Workshop: "Making the black box transparent: Multiverse analysis and visualizations in R"
When: March 15th, 2024, 9:00-12:00
Where: Leopoldstraße 13, room 2201
Abstract: To describe the multitude of researchers’ methodological choices when analyzing data, Gelman and Loken (2013) coined the term “garden of forking paths”. Multiple defensible alternative options are available for selection throughout the study design, data preprocessing and data analysis workflow. In line with a traditional analysis approach, researchers will select one sole workflow of defensible options and often do not specifically disclose how the decisions were made. However, a multiple comparison problem occurs even if only one constructed dataset following one single workflow of decisions is used for statistical inferences. The reason is that theoretically a large variety of workflows is possible, but researchers do not correct their hypothesis tests for potential comparisons that they did not explicitly carry out.
Recently, statistical approaches have been proposed to explore and integrate multiple inferential results accumulated along forking paths. Multiverse analysis (Steegen et al., 2016) refers to repeated hypothesis testing on the multitude of datasets resulting from different defensible decisions regarding, for example, variable selection, categorization, transformation, outlier selection, etc. After combining all potential choices by simple rules of combinatorics, contradictory combinations are eliminated. Datasets created on the basis of the remaining set of combinations are then submitted to statistical analyses along a looped pipeline. Results provide as many outcomes of statistical tests as datasets created in the multiverse. These can then be visualized to understand how statistical conclusions depend on methodological decisions or they can be statistically integrated.
In this workshop, unexperienced attendees who attended the lecture on the previous day will be guided through an implementation example of multiverse analyses on the R Software for Statistical Computing. There will be time for exercises and discussions. Workshop materials and necessary R packages will be shared in advance and participants are expected to join the workshop with their own laptops.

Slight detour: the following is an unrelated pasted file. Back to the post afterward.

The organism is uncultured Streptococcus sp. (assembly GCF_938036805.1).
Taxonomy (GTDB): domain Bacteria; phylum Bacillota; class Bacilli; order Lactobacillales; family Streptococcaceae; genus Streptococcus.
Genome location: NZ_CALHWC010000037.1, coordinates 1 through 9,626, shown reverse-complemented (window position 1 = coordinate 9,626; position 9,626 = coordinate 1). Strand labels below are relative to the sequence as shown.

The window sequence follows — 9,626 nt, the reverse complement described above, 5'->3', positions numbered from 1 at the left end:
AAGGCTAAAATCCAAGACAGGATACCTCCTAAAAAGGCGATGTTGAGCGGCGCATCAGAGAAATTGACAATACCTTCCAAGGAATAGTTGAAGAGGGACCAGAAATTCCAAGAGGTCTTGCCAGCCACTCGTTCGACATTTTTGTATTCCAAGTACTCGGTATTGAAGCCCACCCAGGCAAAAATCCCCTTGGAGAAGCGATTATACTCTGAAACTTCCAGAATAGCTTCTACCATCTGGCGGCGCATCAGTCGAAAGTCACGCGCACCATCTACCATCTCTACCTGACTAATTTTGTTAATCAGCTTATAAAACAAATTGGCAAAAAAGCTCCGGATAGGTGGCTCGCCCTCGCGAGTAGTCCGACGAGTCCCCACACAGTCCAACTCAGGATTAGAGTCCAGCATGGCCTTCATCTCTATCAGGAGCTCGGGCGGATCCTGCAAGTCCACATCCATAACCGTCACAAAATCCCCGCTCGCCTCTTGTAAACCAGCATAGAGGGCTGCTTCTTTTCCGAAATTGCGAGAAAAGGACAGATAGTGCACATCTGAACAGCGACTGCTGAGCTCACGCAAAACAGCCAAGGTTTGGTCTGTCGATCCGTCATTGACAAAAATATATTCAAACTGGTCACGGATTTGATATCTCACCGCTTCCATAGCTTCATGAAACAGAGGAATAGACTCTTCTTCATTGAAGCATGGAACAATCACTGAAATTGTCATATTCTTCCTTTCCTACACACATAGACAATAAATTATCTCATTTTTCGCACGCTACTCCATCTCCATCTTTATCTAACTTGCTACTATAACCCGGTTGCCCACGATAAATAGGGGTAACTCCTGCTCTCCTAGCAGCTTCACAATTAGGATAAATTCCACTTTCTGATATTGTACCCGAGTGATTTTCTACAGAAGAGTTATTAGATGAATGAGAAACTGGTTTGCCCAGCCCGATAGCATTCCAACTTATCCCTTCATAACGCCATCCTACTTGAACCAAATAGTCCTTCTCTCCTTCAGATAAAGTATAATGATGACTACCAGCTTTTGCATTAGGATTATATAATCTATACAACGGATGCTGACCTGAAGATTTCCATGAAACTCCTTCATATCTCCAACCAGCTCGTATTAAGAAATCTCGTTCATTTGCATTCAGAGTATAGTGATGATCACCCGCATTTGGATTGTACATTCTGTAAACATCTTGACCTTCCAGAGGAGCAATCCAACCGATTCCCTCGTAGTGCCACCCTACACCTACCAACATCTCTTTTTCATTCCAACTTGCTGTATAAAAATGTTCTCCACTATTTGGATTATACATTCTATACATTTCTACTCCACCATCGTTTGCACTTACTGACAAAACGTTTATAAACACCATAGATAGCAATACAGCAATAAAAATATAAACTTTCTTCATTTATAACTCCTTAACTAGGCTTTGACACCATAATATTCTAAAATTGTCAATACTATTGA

Instructor: Andrea Hildebrandt, Professor for Psychological Methods and Statistics at the Carl von Ossietzky Universität Oldenburg, Department of Psychology and Cassie Short, Postdoc at the Psychological Methods and Statistics Lab of the Carl von Ossietzky Universität Oldenburg, Department of Psychology
Participants: Scientists from any discipline who apply statistical models in the framework of regression analysis, without prior experience with multiverse analysis implementations.
Prerequisite: Basic statistics (including GLM) and statistical programming skills in R are required. R software must be installed prior to the workshop. Participants must also have attended the lecture on the previous day: https://www.pretix.osc.lmu.de/lmu-osc/multiverse-L/
Logistics: The event will be held in person, in English. Participation in the workshop is free and open to all. Priority will be given to, in order, members of Departments sponsoring the Open Science Center (Department of Psychology, Business Administration, Biology), other LMU members, and non-LMU members. Non-members will receive confirmation whether their attendance is possible at least 2 days before the workshop.